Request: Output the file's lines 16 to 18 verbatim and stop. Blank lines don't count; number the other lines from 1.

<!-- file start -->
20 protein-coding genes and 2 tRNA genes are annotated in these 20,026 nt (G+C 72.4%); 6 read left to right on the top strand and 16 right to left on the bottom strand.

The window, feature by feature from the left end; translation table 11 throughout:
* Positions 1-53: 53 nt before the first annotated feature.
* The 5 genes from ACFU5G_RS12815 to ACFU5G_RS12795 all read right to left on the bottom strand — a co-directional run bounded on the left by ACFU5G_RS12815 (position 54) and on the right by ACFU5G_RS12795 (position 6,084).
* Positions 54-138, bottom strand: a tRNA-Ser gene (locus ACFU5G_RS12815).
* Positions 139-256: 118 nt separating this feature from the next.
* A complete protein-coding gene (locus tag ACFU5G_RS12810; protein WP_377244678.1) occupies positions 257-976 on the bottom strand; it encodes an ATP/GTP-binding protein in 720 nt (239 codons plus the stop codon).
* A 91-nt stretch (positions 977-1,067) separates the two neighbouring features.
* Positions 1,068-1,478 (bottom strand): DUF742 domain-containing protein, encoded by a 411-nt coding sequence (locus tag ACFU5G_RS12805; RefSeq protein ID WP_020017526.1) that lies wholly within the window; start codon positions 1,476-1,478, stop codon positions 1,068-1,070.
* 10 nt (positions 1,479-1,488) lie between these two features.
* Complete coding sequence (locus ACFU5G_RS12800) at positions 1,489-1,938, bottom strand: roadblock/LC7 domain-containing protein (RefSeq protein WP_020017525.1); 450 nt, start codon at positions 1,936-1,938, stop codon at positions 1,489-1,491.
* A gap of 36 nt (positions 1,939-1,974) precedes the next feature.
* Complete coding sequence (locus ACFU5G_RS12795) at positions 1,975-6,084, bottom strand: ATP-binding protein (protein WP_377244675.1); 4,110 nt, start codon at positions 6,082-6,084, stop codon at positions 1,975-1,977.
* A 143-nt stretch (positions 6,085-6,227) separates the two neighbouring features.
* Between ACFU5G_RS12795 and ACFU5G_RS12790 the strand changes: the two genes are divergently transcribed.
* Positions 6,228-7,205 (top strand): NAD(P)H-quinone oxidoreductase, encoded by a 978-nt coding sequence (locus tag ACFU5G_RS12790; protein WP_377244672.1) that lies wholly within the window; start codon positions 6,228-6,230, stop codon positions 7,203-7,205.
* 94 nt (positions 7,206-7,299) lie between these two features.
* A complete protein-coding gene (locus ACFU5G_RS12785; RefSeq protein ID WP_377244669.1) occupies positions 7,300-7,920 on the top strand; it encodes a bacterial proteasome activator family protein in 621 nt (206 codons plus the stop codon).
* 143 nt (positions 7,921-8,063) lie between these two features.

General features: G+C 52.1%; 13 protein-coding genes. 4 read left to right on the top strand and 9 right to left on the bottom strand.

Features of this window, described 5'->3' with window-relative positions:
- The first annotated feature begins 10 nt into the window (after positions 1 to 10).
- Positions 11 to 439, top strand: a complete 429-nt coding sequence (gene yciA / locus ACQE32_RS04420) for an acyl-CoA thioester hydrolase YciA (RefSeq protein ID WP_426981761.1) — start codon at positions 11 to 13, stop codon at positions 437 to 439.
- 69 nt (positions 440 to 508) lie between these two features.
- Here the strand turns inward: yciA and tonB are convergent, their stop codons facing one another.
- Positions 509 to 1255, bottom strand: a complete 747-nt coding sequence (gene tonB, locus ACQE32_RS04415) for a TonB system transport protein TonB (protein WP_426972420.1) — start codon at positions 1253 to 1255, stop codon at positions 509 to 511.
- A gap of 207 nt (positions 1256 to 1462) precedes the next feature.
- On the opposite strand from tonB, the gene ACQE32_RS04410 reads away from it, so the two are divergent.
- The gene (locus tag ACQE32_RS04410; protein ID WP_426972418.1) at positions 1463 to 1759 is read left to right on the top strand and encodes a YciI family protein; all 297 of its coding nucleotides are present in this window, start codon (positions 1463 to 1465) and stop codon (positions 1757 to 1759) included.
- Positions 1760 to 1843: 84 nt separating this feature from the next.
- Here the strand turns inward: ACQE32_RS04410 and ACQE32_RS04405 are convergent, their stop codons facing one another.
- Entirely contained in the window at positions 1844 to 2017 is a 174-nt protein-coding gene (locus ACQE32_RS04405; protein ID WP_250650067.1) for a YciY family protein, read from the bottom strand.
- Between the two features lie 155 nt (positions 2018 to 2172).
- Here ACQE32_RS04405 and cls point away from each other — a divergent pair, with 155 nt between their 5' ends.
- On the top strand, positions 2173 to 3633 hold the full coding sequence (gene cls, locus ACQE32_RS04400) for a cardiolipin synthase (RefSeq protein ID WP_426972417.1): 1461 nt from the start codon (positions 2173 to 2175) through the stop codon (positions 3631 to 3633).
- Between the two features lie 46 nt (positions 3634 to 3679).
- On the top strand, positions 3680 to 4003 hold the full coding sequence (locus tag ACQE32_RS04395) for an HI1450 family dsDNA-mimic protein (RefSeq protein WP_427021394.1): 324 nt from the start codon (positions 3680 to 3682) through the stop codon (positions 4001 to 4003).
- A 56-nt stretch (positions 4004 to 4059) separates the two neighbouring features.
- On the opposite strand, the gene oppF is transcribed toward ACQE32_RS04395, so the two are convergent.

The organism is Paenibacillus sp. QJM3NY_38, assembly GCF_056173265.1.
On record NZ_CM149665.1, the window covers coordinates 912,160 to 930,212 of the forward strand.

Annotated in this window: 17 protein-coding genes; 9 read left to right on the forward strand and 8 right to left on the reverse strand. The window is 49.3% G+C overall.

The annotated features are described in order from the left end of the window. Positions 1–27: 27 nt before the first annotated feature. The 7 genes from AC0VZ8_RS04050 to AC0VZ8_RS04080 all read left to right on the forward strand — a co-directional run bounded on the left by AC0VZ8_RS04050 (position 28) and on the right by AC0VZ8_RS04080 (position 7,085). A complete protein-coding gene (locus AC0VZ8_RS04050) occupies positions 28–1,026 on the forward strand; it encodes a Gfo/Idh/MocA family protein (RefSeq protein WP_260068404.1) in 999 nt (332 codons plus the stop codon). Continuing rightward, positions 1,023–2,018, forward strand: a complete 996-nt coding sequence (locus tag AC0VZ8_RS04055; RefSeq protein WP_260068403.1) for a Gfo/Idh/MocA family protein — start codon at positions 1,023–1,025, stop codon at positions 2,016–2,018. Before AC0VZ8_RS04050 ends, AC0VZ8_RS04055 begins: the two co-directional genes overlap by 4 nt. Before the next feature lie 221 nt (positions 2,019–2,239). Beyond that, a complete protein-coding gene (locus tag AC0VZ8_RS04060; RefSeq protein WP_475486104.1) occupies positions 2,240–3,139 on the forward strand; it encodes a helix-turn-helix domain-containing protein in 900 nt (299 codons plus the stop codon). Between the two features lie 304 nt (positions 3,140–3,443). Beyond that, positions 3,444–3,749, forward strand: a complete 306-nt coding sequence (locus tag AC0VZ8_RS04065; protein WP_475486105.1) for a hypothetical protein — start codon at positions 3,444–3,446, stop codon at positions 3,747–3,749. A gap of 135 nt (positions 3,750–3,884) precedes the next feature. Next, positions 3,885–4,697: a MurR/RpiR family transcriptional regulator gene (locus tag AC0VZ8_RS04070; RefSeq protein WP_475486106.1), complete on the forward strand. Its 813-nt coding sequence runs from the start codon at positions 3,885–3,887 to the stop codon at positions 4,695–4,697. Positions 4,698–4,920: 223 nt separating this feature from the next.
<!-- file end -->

* Positions 6,228-7,205 (top strand): NAD(P)H-quinone oxidoreductase, encoded by a 978-nt coding sequence (locus tag ACFU5G_RS12790; protein WP_377244672.1) that lies wholly within the window; start codon positions 6,228-6,230, stop codon positions 7,203-7,205.
* 94 nt (positions 7,206-7,299) lie between these two features.
* A complete protein-coding gene (locus ACFU5G_RS12785; RefSeq protein ID WP_377244669.1) occupies positions 7,300-7,920 on the top strand; it encodes a bacterial proteasome activator family protein in 621 nt (206 codons plus the stop codon).